Airfare is NOT included. We will however, advise on which flight/train to take into Oviedo, so that the group is gathered at the appointed time for our bus transfer. Porterage is not included, nor are meals not explicitly noted in the itinerary.

We prefer to work with smaller groups, and therefore have limited registration to only 20 travelers.

There is a good amount of walking involved every day, as well as climbing up and down stairs. You should be able to roll your suitcase several blocks, sometimes over uneven surfaces, and lift it on and off train platforms. For those that are good hikers there will be two opportunities for full day hikes.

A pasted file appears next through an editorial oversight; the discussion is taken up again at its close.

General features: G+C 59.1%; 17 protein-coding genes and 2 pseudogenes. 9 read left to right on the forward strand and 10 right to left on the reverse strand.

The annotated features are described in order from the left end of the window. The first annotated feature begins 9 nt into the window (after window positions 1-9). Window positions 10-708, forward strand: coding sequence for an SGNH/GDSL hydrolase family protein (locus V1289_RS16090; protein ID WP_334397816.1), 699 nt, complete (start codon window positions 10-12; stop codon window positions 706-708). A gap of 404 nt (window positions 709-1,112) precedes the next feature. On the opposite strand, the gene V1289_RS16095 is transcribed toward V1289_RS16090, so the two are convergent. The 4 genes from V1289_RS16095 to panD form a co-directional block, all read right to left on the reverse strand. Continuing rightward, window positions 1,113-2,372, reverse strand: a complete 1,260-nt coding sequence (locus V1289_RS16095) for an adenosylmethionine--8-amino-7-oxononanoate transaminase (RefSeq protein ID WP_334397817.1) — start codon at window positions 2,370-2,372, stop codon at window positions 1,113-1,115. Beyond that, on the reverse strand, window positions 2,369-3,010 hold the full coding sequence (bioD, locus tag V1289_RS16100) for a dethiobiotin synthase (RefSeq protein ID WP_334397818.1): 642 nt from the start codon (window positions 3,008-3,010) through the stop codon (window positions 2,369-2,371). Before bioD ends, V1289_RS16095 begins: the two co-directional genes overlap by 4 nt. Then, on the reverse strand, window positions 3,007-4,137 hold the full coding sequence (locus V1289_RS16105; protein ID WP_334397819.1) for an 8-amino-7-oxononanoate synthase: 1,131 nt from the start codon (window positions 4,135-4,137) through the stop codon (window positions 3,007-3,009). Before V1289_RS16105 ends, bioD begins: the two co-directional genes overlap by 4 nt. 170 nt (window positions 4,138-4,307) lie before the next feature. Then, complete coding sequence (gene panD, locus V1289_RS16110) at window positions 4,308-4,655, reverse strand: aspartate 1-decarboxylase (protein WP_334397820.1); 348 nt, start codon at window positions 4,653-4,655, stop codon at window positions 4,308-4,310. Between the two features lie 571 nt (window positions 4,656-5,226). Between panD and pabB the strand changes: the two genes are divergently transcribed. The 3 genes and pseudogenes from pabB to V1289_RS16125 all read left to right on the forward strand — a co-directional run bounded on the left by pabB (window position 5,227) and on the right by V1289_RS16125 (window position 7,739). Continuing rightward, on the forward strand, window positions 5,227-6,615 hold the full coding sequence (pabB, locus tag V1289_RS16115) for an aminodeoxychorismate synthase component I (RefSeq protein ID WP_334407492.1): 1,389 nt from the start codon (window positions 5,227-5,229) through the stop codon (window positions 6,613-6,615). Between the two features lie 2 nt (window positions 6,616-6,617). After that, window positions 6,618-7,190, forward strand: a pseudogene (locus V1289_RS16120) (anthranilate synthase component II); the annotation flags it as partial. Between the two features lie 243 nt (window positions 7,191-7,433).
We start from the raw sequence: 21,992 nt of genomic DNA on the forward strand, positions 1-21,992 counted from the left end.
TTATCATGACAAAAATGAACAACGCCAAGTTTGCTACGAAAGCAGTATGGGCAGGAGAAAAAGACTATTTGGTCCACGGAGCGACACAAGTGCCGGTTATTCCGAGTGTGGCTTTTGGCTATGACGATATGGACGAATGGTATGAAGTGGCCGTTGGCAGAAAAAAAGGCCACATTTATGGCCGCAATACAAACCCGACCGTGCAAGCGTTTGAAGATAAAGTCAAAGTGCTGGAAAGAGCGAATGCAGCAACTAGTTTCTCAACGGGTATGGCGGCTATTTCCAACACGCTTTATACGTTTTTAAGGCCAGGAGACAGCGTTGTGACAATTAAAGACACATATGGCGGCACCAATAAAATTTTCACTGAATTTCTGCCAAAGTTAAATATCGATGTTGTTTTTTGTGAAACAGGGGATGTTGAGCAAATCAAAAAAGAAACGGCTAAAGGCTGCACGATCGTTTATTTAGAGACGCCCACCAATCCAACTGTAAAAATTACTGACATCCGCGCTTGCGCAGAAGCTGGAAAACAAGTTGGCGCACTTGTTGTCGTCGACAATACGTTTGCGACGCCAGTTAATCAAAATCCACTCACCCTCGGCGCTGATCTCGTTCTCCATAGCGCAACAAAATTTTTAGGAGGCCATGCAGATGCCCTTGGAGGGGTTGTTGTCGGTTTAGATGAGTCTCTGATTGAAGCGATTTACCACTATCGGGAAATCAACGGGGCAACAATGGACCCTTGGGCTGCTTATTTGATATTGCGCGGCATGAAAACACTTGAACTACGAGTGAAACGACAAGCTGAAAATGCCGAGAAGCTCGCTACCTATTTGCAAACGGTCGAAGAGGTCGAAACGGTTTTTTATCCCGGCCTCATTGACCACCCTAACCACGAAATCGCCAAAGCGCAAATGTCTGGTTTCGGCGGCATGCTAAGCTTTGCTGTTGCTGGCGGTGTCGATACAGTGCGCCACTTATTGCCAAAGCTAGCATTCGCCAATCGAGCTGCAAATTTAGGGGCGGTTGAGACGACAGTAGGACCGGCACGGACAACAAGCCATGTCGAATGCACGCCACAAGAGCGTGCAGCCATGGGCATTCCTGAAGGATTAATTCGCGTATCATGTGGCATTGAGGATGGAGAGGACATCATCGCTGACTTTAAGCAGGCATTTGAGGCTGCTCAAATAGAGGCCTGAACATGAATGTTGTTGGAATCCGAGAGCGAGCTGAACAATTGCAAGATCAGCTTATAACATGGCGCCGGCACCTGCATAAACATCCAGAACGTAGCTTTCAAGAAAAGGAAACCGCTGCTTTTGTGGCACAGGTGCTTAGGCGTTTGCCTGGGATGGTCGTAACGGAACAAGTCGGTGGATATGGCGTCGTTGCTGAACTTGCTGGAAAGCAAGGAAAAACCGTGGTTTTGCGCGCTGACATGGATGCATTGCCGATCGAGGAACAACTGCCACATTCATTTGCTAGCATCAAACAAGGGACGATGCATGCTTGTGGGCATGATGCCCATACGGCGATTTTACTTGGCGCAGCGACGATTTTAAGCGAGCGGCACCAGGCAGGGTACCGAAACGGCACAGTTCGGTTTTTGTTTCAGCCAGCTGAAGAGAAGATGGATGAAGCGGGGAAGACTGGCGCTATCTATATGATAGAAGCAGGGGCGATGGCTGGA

This special travel opportunity is offered exclusively to Arizona-Sonora Desert Museum members. If you currently are not a member, but would like to join us, you may do so by following this link. Trip price is $5160 and the single supplement is an additional $1000. We will assist in matching up singles with roommates, however if a roommate cannot be found, then the single supplement must be paid. We are accepting full payment at this time.

We strongly recommend that participants be vaccinated against Covid-19. You will be asked to refrain from attending if you are exhibiting symptoms consistent with Covid and have not yet tested, or if you are testing  positive for Covid. If you develop symptoms during a trip, you will be asked to let the staff lead know, and to isolate as much as possible and wear a mask. After 5 days and no fever, you may resume group activities. We will also adhere to the most up-to-date Covid-19 protocols of any tribal lands, foreign countries or institutions we are visiting, and these may change over time.